Albrecht Durer was an extremely versatile and gifted German artist from the Renaissance period. He was a brilliant draftsman and writer as well. But his greatest impact was in the domain of printmaking. Durer worked as an apprentice to his father, a goldsmith, and with local painter Michael Wolgemut who produced woodcut illustrations for books and other printed matter. Durer is credited to have revolutionized printmaking, elevating it to an art form. Let’s take a look at the Albrecht Durer biography, some interesting facts about the artist, and some of his famous paintings and prints.
Here are a few interesting Albrecht Durer facts:
1. Broke new ground at 13
Durer was born in Nuremberg in 1471, and was one of the 18 children of his parents. He was named after his father. He showed early talent when he painted a self-portrait in 1484. Durer depicted himself as a chubby wide-eyed boy. It’s widely considered one of the earliest surviving self-portraits by a European master.
2. Important home city
Nuremberg was one of the most important cities in Europe and was at the heart of the Roman Empire. The city was economically prosperous with copper and silver mines at Bohemia and Saxony. It was a hub of humanist thought with the likes of Philipp Melanchthon, Willibald Pirckheimer, and Konrad Celtis. Martin Luther labelled Nuremberg as the ‘eyes and ears of Germany.’
3. Brought Renaissance to northern Europe
Durer was an extensive traveler. He picked up clients and inspirations wherever he went and was fascinated by the works of Giovanni Bellini and Andrea Mantegna. Durer traveled to Basle, Frankfurt and several other places. He won acclaim in Italy in his later years and is largely credited of introducing Renaissance in northern Europe.
4. One of the greatest printmakers
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The Albrecht Durer prints are probably the best of their kind ever made. His oeuvre of work includes altarpieces, portraits, and devotional imagery. But his pioneering engravings and woodcuts have won the most reputation over the centuries. Adam and Eve is perhaps his most famous, which captures the couple before Fall.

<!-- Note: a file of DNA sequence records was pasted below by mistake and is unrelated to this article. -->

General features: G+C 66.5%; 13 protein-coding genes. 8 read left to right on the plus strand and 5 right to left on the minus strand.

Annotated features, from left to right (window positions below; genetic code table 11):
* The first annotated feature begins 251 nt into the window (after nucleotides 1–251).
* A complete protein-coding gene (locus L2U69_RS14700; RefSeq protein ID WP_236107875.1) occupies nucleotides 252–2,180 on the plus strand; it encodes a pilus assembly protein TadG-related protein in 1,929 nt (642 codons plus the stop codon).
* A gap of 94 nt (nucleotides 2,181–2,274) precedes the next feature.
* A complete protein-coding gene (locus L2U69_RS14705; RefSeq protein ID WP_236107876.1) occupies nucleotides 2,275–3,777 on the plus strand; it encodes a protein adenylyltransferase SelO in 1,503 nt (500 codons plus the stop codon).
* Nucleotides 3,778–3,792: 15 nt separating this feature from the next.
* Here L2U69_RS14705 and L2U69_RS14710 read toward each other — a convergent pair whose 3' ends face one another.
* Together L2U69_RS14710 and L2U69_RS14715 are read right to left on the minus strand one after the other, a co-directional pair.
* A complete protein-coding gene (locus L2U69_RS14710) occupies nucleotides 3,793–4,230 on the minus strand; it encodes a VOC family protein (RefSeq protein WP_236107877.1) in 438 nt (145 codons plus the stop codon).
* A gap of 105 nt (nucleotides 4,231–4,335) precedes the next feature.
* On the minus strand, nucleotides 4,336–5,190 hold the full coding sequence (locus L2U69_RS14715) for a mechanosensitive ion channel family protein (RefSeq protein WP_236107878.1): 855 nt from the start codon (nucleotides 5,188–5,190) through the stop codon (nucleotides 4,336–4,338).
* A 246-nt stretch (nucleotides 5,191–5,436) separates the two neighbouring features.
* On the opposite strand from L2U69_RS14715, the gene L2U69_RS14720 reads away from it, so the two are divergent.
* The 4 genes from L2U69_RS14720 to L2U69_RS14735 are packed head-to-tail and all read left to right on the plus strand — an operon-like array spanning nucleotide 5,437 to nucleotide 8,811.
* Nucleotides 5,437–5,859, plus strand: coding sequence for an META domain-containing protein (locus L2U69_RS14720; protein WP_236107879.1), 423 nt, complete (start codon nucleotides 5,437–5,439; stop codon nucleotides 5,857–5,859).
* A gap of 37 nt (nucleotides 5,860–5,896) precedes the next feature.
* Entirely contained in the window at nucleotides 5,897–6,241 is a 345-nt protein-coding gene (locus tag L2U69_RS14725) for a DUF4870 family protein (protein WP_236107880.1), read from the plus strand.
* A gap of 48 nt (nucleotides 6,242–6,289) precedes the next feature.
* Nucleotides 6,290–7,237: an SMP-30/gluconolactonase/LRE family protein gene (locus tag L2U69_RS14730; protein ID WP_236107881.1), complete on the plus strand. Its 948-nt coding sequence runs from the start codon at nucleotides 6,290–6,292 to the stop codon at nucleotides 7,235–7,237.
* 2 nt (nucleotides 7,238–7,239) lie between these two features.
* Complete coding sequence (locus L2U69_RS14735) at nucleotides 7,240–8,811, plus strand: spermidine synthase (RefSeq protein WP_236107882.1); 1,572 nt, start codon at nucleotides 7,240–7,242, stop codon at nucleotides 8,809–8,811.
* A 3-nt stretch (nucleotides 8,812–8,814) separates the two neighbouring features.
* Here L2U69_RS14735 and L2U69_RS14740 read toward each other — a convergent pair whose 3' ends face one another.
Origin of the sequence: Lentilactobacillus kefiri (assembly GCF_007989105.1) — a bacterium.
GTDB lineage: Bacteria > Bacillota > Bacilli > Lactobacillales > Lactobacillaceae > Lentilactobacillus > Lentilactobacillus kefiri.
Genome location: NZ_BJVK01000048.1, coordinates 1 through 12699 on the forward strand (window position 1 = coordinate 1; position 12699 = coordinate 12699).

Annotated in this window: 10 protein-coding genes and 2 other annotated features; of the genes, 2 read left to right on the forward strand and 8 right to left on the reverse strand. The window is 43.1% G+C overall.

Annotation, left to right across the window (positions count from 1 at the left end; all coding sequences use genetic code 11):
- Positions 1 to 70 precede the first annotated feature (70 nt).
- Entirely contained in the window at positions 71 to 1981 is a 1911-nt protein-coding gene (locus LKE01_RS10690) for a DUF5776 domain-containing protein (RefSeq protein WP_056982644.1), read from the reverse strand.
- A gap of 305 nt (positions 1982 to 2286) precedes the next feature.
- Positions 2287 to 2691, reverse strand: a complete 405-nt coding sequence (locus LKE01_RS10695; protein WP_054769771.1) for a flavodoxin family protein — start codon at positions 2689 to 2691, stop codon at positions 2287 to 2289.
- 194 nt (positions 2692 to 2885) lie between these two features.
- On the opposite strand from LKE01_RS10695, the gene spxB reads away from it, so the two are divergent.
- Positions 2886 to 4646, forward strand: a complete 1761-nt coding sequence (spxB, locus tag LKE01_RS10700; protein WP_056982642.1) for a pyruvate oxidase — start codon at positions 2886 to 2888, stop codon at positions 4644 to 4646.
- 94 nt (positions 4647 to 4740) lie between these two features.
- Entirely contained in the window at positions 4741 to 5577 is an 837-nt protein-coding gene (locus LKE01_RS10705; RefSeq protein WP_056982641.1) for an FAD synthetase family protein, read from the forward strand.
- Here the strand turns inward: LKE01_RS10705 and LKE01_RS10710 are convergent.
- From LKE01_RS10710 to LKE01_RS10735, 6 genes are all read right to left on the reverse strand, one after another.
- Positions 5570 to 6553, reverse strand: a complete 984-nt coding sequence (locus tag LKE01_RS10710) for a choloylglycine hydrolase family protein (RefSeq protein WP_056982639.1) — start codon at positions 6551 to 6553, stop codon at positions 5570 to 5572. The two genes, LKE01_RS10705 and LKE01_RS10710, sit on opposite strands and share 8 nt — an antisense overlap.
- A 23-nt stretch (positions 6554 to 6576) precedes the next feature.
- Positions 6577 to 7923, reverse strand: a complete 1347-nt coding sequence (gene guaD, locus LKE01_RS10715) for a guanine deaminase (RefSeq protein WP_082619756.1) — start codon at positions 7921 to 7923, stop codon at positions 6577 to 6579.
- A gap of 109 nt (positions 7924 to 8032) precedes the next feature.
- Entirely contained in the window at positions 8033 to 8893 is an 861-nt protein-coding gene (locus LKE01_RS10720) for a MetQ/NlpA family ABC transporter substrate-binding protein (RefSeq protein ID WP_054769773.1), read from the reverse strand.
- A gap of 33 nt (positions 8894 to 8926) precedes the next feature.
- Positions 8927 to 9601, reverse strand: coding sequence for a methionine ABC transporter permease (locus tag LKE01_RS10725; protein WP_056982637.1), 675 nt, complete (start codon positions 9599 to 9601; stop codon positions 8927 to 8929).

5. The master prints
In a 12-month period between 1513 and 1514, Durer created his trio of master prints called Meisterstiche. These were three solitary figures in symbolic environments and are an important part of the Albrecht Durer biography. The works were titled St Jerome in His Study, Melencolia I, and Knight, Death, and the Devil. He drew inspiration from other masters to come up with these works. These went on to be a major part of the Albrecht Durer biography.
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6. Favorite artist of the Roman Empire
Durer, courtesy his growing social stature, became the court painter to Maximilian I in 1512. He was commissioned to complete the iconic Triumphal Arch to be displayed across the country. It comprised various scenes that glorified the emperor’s military achievements. Earlier, in 1509, Durer was included in the Great Council of Nuremberg.
7. The depiction of rhinoceros
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It was around 1520 that Portuguese adventurers brought a rhinoceros from India to Europe. Durer never saw it himself but produced a woodcut image of the animal from public hearsay and based on a sketch made by a Lisbon-based German merchant. There were several fanciful additions to Durer’s image, including the folds on the skin which resembled an armor. It’s a very important work in the Albrecht Durer biography.
8. The famous signature
The Albrecht Durer biography would be incomplete without a mention about his signature. It was perhaps one of the earliest instances of branding. Around the mid-1490s, Durer started putting his initials on his works. The AD monogram soon became esteemed and valuable. He even took Marcantonio Raimondi of Bologna to court for attempting to copy his work.
9. Also an author
Durer, in his final years, was an equally famous author. He published his first book, Instructions for Measuring with a Compass and Ruler, in which Durer discussed at length the matter of perspective. Durer believed, art wasn’t merely a humble craft, but a rather lofty achievement which is built on theoretical foundations. He spent most of his later years writing on art than creating it.
10. Feted even after death as in life
Durer died in 1528, probably from a bout of chronic malaria. Some of friends, it’s said, exhumed his body and made a plaster cast of his hands and face. A strand of his hair was cut while on deathbed and was sent to Strasbourg like the relic of a saint. It’s now kept in the Vienna Academy of Art in a silver-bound reliquary.
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Famous Albrecht Durer Paintings
Here are some of the most famous paintings by the German artist that are a major part of the Albrecht Durer biography: